In the forty-first episode of The Big Rhetorical Podcast, Charles collaborates with members of the Coalition of Feminist Scholars in the History of Rhetoric and Composition (CFSHRC). From their website: "The Coalition of Feminist Scholars in the History of Rhetoric and Composition fosters inquiry in feminist histories, theories, and pedagogies of rhetoric and composition. As a network of diverse teachers and scholars, the Coalition promotes intersectionality, collaboration, and communication in the following areas: 1. the advancement of feminist research and pedagogy across histories, locales, identities, materialities, and media; 2. the education and mentoring of feminist faculty and graduate students in scholarship, research methods, praxis, and the politics of the profession. The Coalition cultivates a dynamic, intellectually challenging, and professionally nurturing community. We welcome and sustain all who do feminist work, inclusive of all genders, sexualities, races, classes, nationalities, religions, abilities, and other identities, in their research and/or classrooms." Music for this episode contributed by: Silva de Alegria - Vuelve a la Luz; Silva de Alegria - Una Maana Dorada; Chad Crouch - Moonrise; Ketsa - The Stork; Justin Hodges - Mellow Fellow; David Hilowitz - Equal Proportions; Ketsa - Slow Vibing; Florian Decros - Sun Tan Lines. Visit thebigrhetoricalpodcast.weebly.com or reach out to us at firstname.lastname@example.org
In the fortieth episode of The Big Rhetorical Podcast, Charles talks with Dr. John R. Gallagher about his new book, "Update Culture and the Afterlife of Digital Writing." John R. Gallagher is an assistant professor at the University of Illinois, Urbana Champaign. He studies interfaces, digital rhetoric, participatory audiences, and technical communication. He has been published in Computers and Composition, enculturation, Rhetoric Review, Transformations, Technical Communication Quarterly, and Written Communication. His monograph, Update Culture and the Afterlife of Digital Writing, is available from Utah State University Press. He also co-edited a 77-chapter collection with Danielle Nicole DeVoss titled Explanation Points: Publishing in Rhetoric and Composition. Music for this episode contributed by: Silva de Alegria - Vuelve a la Luz; Silva de Alegria - Una Maana Dorada; Chad Crouch - Moonrise; Ketsa - The Stork; Justin Hodges - Mellow Fellow.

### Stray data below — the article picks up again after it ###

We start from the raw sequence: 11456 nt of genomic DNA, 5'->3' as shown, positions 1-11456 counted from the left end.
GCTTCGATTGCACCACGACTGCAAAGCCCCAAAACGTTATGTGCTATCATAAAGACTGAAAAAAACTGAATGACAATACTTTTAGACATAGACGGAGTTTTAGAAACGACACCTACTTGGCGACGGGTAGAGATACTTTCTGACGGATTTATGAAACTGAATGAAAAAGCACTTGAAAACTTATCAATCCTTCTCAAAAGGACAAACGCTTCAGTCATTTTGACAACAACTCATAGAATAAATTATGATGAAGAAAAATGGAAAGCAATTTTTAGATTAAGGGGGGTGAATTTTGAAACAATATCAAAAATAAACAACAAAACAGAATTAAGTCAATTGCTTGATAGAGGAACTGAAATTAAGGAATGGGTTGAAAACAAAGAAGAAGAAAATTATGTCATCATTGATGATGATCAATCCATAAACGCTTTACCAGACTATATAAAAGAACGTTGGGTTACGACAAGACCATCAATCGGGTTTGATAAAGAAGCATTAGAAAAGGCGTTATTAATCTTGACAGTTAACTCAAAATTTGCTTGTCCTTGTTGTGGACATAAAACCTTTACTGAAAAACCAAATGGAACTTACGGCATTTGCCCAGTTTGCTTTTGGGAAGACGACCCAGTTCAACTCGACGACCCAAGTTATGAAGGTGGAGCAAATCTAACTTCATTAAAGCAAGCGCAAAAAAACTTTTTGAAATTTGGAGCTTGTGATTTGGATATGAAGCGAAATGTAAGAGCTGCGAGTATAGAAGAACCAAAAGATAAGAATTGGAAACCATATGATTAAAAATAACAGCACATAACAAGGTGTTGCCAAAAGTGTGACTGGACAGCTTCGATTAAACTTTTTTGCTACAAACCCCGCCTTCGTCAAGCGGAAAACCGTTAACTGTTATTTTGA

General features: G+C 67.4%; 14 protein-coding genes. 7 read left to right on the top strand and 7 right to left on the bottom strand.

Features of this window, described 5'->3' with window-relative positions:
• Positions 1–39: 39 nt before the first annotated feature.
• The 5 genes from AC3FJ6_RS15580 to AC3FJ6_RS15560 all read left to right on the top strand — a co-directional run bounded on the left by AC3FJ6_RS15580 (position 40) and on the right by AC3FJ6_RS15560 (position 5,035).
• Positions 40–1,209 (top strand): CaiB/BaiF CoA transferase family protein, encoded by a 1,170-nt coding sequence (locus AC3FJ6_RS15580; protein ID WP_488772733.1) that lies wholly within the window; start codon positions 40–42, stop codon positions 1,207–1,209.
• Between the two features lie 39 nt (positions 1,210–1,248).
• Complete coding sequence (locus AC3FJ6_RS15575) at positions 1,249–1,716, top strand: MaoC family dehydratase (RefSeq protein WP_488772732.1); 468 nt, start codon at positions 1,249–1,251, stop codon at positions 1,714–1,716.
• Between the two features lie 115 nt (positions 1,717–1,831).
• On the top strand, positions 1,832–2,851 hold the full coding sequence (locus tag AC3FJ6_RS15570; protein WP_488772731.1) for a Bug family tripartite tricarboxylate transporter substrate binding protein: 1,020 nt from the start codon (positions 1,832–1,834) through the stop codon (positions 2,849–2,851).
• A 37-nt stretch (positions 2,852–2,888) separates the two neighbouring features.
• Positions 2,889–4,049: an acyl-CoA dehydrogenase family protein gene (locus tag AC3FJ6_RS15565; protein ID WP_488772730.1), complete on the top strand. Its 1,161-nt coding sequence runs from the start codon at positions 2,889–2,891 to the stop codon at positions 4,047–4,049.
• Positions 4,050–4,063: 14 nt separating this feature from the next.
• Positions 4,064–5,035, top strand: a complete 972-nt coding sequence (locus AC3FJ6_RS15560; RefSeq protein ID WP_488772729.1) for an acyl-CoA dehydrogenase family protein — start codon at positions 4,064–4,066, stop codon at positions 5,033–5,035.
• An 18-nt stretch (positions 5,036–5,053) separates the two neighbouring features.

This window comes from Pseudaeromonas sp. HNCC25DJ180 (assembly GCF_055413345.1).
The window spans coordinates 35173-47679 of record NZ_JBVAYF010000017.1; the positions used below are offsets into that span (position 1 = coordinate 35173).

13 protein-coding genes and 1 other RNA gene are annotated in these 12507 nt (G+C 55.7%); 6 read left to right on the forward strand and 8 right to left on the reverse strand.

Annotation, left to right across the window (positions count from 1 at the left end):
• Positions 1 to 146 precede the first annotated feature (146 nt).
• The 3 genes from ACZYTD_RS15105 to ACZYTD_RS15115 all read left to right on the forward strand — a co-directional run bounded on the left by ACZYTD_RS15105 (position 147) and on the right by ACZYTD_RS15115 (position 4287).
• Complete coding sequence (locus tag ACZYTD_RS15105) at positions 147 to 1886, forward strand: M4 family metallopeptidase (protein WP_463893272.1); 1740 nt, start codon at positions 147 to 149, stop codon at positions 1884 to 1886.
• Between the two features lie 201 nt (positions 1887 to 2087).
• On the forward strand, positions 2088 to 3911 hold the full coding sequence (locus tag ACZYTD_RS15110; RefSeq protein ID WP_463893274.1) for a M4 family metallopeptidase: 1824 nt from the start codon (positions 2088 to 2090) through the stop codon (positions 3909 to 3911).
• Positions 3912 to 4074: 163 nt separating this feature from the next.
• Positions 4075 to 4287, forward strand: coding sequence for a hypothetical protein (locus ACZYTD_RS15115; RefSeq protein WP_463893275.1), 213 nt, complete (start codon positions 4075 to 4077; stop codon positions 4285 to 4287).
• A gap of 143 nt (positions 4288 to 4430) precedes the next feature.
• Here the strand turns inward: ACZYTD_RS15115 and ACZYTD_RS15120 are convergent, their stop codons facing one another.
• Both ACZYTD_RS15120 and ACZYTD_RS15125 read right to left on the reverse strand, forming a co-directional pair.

In the newest episode of The Big Rhetorical Podcast, Charles talks with Noah Wilson as a part of the Emerging Scholar Series. Noah Wilson is a PhD candidate in Syracuse University's Composition and Cultural Rhetoric program where he serves as a Teaching Assistant. Noah's teaching focuses on composition and rhetoric, digital humanities, and surveillance in addition to popular culture and antiracist pedagogy; his teaching often incorporates popular culture and intertextuality. His research focuses on the intersections between rhetorical theory and technology, notably the connections between ethos and the algorithmic technologies that power social media platforms. His dissertation project, "Algorithmic Dwelling: The Consequences of Ethos on Social Media Platforms," examines how a critical posthuman conception of ethos can help us to understand how technologies shape our information processing and community formation. In his free time, Noah enjoys spending time with his family, visiting local coffee shops, and watching horror films.
In the newest episode of The Big Rhetorical Podcast, Charles chats with Dr. Jonathan Osborne. Originally from Louisiana, Dr. Osborne moved to Maine after finishing his master’s degree at Tulane University to work in Multicultural Affairs at the University of New England. Currently, he is a newly minted Ph.D. in the English Department at Northeastern University and a Diversity Fellow in the Writing Department at Ithaca College. His dissertation, titled “Difference within Difference: A Study of Modern Black Conservative Rhetoric” argues that scholars of African American rhetoric(s) neglect conservative political perspectives latent within the larger African American rhetorical tradition. Through his research he contends that Black conservative rhetoric contains several rhetorical techniques generally reserved for more mainstream means of persuasion, thus questioning the status of Black conservatives residing on the fringes of social consciousness and Black communities. This podcast features the music by Silva de Alegria - "Una Maana Dorada" and "Vuelve a la"; Florian Decros - "Sun Tan Lines"; and Justin Hodges - "Mellow Fellow."